NEW YORK (TheStreet) -- We've all heard the saying: "The more things change, the more they remain the same." That seems to be the prevailing pattern for BlackBerry (BBRY). But its investors insist, "Things will be different this time." They won't.
As with the past two years, BlackBerry stock began 2014 with plenty of promise. Shares were up at one point by 46%, reaching an intra-day high of $10.90 on Feb. 25. Since then, the stock has dropped 25% to Tuesday's close of $8.10. Investors maintain, "This is another feel-good story." They've latched their faith to new CEO John Chen, who is working diligently to reinvent the company. But what's the game plan?
As much credit as Chen deserves for his enthusiasm to turn this ship around, investors said the same thing about ousted CEO Thorsten Heins. They also said this about the regime before that. Nothing has changed. And there's no data to suggest that this company is any closer to getting back to a fraction of what it once were, much less be a threat to Apple (AAPL).
BlackBerry bulls will disagree. But the fourth quarter is in the books and the beleaguered smartphone maker reported yet another $423 million loss from a year-earlier profit of $98 million. This brings BlackBerry's fiscal year total loss to a whopping $5.9 billion.
This company continues to burn through cash like it's trying to burn evidence. In a way, it seems deliberate. With as much support as BlackBerry receives from its faithful followers, where's all the cash going? The stock saw an initial 6% spike when the results were released, then cooler heads prevailed. Shares ended down 7% after the full report was digested.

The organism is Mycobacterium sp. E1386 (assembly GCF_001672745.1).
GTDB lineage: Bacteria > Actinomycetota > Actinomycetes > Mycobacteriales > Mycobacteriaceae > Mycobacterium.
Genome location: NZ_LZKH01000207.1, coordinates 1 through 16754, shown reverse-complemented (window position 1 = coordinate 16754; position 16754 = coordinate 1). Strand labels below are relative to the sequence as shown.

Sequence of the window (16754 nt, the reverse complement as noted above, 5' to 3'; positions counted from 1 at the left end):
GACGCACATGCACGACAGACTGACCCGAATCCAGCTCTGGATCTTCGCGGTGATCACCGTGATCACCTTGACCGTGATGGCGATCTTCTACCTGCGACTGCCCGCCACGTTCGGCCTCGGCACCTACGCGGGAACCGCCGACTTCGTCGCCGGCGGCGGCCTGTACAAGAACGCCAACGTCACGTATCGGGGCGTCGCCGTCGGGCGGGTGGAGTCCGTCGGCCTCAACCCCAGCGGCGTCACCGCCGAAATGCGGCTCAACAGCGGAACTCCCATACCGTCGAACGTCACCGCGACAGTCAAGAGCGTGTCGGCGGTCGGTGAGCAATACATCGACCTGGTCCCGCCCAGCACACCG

The company posted an adjusted per-share loss from continuing operations of 42 million, or 8 cents a share. Revenue slid 64% to $976 million. BlackBerry said it sold 3.4 million smartphones in the period, including about 2.3 million BlackBerry 7 models. Are investors paying attention?
This means close to 70% of handsets sold were BlackBerry 7 model phones. These are the older phones, not the newer BlackBerry 10 models. This would be akin to Apple selling more iPhone 4 models than the newer iPhone 5S. If that is not an indictment of BlackBerry's failed designs and/or marketing, I don't know what is. Yet investors insist that, "BB10 devices are better than iPhones."
Management is starting to pay attention. BlackBerry recently updated its software to include additional features for Apple, Microsoft (MSFT) and Google's (GOOG) Android phones. Chen says he will focus the company on growing its BBM chat software, which I think is a great move, albeit not a surprise.
Several weeks ago, on the heels of Facebook's (FB) $19 billion deal for WhatsApp, Chen told CNBC that he would accept $19 billion for BlackBerry's BBM messaging service. BlackBerry's total market cap currently stands at just $4.26 billion. Facebook's deal suggests that messaging is the new trend. And if Chen can create value for BBM, he would build up the profile for the entire company.
The problem, however, is that the number of BlackBerry users continue to decline. Investors insist, "That's not an issue." But based on BlackBerry's dwindling handset sales, iPhones and Android devices are what users want. Essentially, even if Chen was successful that building up BBM, there is no guarantee that BBM would be differentiated enough to drive users away from existing messaging platforms.
I don't have a crystal ball. With $2.7 billion cash on the books, Chen has some flexibility to operate with a trial-and-error mentality. But seeing how fast this company burns through cash, investors insisting that "glory will return" have to wonder how much time is left. On Wall Street, fallen empires seldom get a second chance to rebuild. The only truth here is that BlackBerry is giving it a good try.
At the time of publication, the author was long AAPL and held no position in any of the other stocks mentioned.
This article represents the opinion of a contributor and not necessarily that of TheStreet or its editorial staff.